Freja Beha Erichsen and three bears on an ice floe. This was the arctic scene at Chanel, where giant chunks of bona fide iceberg, specially transported from Scandinavia, formed the frozen landscape around which models solemnly splashed through a sea of 'berg-melt in shaggy snow boots with ice-block heels.

The Karl conceit of the season, no surprises, was an in-every-way extravagant play on Coco in cold weather. Using more fur than he'd even flung at Fendi—the twist being that here the fur was fake—Lagerfeld steered this collection nearer to couture than ready-to-wear than ever. Fur was woven into brown tweeds; formed deep pelmets on the lower half of leather jackets; became almost igloo-shaped capes, bonnets, even—for goodness' sake—furry trousers. Meanwhile, the suit and coat combinations also had a level of lavish elaboration usually reserved for haute eveningwear. Fur-fringed embroideries and ice jewelry conspired to create intensely worked ruffled and beaded silhouettes that glinted with rock-crystal neckpieces and fistfuls of rings. Somewhere in there, a flash of translucent silver seemed to be a clutch in which the quilting of the CC classic bag had been frozen into the likeness of a refrigerator ice cube tray.

It was a lucky stroke that the weather outside had kindly assisted Chanel in whipping subzero winds around the Grand Palais while this display was going on. Since humans are suggestible, it took only the merest suspension of disbelief to imagine this collection hitting the mark next fall, despite the fact that it will start to be delivered in July—and who knows in which century we'll have another winter like this one? Nevertheless, putting global warming and the melting of ice caps both center stage and on the back burner (as it were), this show swept the audience along as they were treated to such amusements as seeing Karl Lagerfeld's favorite, Baptiste Giabiconi, swagger out of an ice cave in a full-length polar bear coat.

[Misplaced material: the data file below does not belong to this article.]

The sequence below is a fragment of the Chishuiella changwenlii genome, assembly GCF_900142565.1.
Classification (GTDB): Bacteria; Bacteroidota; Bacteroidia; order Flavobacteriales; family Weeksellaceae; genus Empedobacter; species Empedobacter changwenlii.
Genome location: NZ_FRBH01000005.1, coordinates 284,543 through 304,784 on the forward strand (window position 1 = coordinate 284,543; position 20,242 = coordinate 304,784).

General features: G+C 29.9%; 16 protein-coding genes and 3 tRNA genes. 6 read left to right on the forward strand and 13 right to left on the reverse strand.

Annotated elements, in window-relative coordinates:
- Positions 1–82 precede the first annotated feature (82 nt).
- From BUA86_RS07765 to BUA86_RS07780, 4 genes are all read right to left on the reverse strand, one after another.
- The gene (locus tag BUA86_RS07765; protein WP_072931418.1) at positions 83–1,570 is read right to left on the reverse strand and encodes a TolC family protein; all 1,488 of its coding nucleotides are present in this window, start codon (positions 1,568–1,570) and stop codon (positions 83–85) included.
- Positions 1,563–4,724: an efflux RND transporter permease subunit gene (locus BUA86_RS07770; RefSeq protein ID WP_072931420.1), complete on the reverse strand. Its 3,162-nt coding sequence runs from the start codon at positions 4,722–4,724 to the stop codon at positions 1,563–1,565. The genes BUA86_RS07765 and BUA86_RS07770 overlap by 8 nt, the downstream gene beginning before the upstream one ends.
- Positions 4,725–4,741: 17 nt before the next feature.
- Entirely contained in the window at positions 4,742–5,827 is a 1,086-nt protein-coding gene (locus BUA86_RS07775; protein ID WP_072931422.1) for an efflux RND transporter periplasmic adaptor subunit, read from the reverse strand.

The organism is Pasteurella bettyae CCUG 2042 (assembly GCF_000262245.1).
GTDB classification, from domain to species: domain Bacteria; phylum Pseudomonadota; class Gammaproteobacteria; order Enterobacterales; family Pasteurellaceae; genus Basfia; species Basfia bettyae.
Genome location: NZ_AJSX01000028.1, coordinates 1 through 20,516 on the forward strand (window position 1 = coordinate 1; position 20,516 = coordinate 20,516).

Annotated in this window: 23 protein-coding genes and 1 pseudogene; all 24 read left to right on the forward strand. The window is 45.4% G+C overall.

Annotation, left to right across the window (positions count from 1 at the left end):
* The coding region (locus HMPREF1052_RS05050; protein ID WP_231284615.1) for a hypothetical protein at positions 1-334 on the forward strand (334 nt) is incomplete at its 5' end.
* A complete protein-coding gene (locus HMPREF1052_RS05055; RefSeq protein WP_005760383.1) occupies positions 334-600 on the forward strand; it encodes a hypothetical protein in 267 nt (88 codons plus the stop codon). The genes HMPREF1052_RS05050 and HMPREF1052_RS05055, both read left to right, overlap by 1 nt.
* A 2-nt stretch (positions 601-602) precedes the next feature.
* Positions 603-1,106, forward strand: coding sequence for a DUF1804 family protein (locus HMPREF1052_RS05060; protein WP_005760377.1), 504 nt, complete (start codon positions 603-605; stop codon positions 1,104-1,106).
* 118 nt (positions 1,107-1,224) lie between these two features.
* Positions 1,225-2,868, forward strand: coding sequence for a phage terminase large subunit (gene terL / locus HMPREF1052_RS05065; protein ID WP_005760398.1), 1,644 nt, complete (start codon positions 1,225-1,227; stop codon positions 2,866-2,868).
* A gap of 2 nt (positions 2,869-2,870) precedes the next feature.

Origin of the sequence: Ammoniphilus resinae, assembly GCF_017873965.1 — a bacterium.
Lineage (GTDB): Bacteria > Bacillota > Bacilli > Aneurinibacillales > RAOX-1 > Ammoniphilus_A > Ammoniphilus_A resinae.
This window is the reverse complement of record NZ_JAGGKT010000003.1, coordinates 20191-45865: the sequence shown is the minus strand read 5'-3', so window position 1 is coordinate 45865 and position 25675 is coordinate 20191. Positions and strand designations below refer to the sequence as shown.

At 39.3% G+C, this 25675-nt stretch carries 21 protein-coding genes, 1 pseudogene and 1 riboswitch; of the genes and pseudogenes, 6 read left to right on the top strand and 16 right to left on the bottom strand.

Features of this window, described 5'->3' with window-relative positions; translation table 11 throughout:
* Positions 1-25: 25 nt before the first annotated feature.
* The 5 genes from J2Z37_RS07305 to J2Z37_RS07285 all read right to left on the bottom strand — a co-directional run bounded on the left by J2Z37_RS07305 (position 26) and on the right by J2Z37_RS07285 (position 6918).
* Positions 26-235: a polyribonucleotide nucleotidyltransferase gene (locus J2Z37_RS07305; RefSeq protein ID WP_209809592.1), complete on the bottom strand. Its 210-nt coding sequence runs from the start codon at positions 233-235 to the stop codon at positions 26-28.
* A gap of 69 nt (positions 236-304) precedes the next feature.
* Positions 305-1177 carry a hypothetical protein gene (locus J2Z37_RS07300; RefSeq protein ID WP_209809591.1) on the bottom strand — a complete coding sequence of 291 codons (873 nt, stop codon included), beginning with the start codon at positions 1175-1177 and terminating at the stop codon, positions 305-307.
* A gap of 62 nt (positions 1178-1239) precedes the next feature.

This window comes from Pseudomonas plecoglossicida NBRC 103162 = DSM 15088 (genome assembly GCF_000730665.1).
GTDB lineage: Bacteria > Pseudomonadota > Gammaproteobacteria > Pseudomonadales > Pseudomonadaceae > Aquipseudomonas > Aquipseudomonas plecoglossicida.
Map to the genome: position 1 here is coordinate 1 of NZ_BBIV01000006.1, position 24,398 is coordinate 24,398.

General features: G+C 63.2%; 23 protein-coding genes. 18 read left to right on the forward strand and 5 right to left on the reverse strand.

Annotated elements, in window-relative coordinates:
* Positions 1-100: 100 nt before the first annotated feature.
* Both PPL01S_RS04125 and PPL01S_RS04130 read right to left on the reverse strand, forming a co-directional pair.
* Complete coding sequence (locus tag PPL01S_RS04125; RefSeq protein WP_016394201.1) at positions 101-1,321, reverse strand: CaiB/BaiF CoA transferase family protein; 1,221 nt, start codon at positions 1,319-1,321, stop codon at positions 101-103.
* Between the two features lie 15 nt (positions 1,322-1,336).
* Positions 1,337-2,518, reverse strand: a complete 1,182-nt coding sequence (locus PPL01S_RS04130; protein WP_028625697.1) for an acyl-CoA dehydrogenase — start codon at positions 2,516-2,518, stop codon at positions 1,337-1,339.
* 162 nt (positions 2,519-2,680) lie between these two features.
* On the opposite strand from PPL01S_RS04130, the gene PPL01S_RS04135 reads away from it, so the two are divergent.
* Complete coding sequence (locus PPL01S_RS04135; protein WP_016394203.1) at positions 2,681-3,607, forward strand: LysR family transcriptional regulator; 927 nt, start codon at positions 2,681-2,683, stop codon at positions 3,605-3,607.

It wasn't all played for laughs. Within the context of a season of innovative knitwear, Chanel's was some of the most outstanding. A group of three short angora sweater dresses, tinted iceberg blue in the center, was an amazing follow-up from something Lagerfeld did with dégradé pastel embroidery in couture. One gray and black cardigan coat was knitted in a bubbly grid to mimic a down-filled puffer. And the finale was given to a wedding dress knitted in silk tulle ribbon to resemble Chanel's bouclé tweed, forming a tight-fitting sweater in the body and then sweeping away in flounces in back. The bride—Freja, again—dangled an ice-block purse on a fur-woven Chanel chain.